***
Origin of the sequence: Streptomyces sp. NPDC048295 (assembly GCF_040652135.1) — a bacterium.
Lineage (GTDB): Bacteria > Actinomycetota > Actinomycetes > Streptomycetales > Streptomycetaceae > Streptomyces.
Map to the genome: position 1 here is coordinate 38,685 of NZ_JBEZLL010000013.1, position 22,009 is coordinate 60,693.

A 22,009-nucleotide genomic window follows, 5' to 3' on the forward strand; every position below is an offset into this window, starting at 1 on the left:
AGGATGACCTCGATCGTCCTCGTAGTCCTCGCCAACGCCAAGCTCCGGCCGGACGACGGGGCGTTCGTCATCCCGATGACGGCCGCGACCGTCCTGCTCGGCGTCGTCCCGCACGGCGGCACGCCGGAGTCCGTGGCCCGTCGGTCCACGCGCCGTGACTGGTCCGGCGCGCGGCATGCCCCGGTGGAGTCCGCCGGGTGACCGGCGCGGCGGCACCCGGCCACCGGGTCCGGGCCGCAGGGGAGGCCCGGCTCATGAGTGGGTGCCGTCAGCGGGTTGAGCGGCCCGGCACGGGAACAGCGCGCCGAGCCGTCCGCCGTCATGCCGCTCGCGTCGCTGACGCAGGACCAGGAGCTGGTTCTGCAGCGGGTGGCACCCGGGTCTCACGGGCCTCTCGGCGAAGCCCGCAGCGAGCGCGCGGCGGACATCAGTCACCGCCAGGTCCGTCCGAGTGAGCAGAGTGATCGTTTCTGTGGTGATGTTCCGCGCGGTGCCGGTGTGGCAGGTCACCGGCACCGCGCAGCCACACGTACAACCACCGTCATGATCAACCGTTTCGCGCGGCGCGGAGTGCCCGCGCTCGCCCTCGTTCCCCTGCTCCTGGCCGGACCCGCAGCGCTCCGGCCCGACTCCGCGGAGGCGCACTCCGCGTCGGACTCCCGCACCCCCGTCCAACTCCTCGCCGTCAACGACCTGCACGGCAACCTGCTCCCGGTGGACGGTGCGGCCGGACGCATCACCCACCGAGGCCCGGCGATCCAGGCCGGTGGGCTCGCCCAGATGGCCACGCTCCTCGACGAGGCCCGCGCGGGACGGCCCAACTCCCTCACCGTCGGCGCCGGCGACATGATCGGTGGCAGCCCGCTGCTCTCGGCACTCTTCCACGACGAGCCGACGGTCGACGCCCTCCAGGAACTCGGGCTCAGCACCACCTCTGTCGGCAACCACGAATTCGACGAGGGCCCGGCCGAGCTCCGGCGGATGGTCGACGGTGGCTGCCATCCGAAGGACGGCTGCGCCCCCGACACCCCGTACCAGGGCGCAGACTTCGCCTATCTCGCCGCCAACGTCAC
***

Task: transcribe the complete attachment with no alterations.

Origin of the sequence: Streptomyces sp. NPDC048295 (assembly GCF_040652135.1) — a bacterium.
Lineage (GTDB): Bacteria > Actinomycetota > Actinomycetes > Streptomycetales > Streptomycetaceae > Streptomyces.
Map to the genome: position 1 here is coordinate 38,685 of NZ_JBEZLL010000013.1, position 22,009 is coordinate 60,693.

A 22,009-nucleotide genomic window follows, 5' to 3' on the forward strand; every position below is an offset into this window, starting at 1 on the left:
AGGATGACCTCGATCGTCCTCGTAGTCCTCGCCAACGCCAAGCTCCGGCCGGACGACGGGGCGTTCGTCATCCCGATGACGGCCGCGACCGTCCTGCTCGGCGTCGTCCCGCACGGCGGCACGCCGGAGTCCGTGGCCCGTCGGTCCACGCGCCGTGACTGGTCCGGCGCGCGGCATGCCCCGGTGGAGTCCGCCGGGTGACCGGCGCGGCGGCACCCGGCCACCGGGTCCGGGCCGCAGGGGAGGCCCGGCTCATGAGTGGGTGCCGTCAGCGGGTTGAGCGGCCCGGCACGGGAACAGCGCGCCGAGCCGTCCGCCGTCATGCCGCTCGCGTCGCTGACGCAGGACCAGGAGCTGGTTCTGCAGCGGGTGGCACCCGGGTCTCACGGGCCTCTCGGCGAAGCCCGCAGCGAGCGCGCGGCGGACATCAGTCACCGCCAGGTCCGTCCGAGTGAGCAGAGTGATCGTTTCTGTGGTGATGTTCCGCGCGGTGCCGGTGTGGCAGGTCACCGGCACCGCGCAGCCACACGTACAACCACCGTCATGATCAACCGTTTCGCGCGGCGCGGAGTGCCCGCGCTCGCCCTCGTTCCCCTGCTCCTGGCCGGACCCGCAGCGCTCCGGCCCGACTCCGCGGAGGCGCACTCCGCGTCGGACTCCCGCACCCCCGTCCAACTCCTCGCCGTCAACGACCTGCACGGCAACCTGCTCCCGGTGGACGGTGCGGCCGGACGCATCACCCACCGAGGCCCGGCGATCCAGGCCGGTGGGCTCGCCCAGATGGCCACGCTCCTCGACGAGGCCCGCGCGGGACGGCCCAACTCCCTCACCGTCGGCGCCGGCGACATGATCGGTGGCAGCCCGCTGCTCTCGGCACTCTTCCACGACGAGCCGACGGTCGACGCCCTCCAGGAACTCGGGCTCAGCACCACCTCTGTCGGCAACCACGAATTCGACGAGGGCCCGGCCGAGCTCCGGCGGATGGTCGACGGTGGCTGCCATCCGAAGGACGGCTGCGCCCCCGACACCCCGTACCAGGGCGCAGACTTCGCCTATCTCGCCGCCAACGTCAC